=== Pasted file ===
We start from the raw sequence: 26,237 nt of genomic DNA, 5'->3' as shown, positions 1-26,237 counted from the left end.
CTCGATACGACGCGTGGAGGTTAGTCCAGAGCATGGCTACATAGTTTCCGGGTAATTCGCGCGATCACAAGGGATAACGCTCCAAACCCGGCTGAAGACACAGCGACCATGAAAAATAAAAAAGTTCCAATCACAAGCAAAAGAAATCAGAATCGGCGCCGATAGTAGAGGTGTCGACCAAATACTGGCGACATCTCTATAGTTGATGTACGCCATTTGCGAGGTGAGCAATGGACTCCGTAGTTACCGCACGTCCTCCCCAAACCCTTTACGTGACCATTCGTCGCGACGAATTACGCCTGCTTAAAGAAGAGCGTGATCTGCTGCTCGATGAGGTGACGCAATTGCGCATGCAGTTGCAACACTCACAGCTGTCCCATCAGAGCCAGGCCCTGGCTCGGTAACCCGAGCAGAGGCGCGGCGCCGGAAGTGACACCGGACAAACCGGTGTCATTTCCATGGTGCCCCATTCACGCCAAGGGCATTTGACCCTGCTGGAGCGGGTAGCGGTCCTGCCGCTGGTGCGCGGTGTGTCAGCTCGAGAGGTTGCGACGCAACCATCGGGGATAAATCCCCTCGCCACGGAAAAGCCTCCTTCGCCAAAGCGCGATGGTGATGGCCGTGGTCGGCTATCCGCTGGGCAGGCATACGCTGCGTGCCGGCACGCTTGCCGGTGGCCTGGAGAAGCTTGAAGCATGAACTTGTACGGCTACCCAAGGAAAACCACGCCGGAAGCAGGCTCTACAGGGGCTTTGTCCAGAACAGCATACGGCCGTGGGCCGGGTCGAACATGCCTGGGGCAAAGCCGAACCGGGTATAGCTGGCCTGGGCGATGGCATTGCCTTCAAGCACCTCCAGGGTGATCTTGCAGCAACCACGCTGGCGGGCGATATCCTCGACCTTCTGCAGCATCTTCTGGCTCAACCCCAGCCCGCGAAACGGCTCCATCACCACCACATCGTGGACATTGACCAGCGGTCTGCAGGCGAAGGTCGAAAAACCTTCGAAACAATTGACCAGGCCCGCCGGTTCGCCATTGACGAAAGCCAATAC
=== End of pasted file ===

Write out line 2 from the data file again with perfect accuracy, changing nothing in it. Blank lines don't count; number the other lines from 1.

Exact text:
CTCGATACGACGCGTGGAGGTTAGTCCAGAGCATGGCTACATAGTTTCCGGGTAATTCGCGCGATCACAAGGGATAACGCTCCAAACCCGGCTGAAGACACAGCGACCATGAAAAATAAAAAAGTTCCAATCACAAGCAAAAGAAATCAGAATCGGCGCCGATAGTAGAGGTGTCGACCAAATACTGGCGACATCTCTATAGTTGATGTACGCCATTTGCGAGGTGAGCAATGGACTCCGTAGTTACCGCACGTCCTCCCCAAACCCTTTACGTGACCATTCGTCGCGACGAATTACGCCTGCTTAAAGAAGAGCGTGATCTGCTGCTCGATGAGGTGACGCAATTGCGCATGCAGTTGCAACACTCACAGCTGTCCCATCAGAGCCAGGCCCTGGCTCGGTAACCCGAGCAGAGGCGCGGCGCCGGAAGTGACACCGGACAAACCGGTGTCATTTCCATGGTGCCCCATTCACGCCAAGGGCATTTGACCCTGCTGGAGCGGGTAGCGGTCCTGCCGCTGGTGCGCGGTGTGTCAGCTCGAGAGGTTGCGACGCAACCATCGGGGATAAATCCCCTCGCCACGGAAAAGCCTCCTTCGCCAAAGCGCGATGGTGATGGCCGTGGTCGGCTATCCGCTGGGCAGGCATACGCTGCGTGCCGGCACGCTTGCCGGTGGCCTGGAGAAGCTTGAAGCATGAACTTGTACGGCTACCCAAGGAAAACCACGCCGGAAGCAGGCTCTACAGGGGCTTTGTCCAGAACAGCATACGGCCGTGGGCCGGGTCGAACATGCCTGGGGCAAAGCCGAACCGGGTATAGCTGGCCTGGGCGATGGCATTGCCTTCAAGCACCTCCAGGGTGATCTTGCAGCAACCACGCTGGCGGGCGATATCCTCGACCTTCTGCAGCATCTTCTGGCTCAACCCCAGCCCGCGAAACGGCTCCATCACCACCACATCGTGGACATTGACCAGCGGTCTGCAGGCGAAGGTCGAAAAACCTTCGAAACAATTGACCAGGCCCGCCGGTTCGCCATTGACGAAAGCCAATAC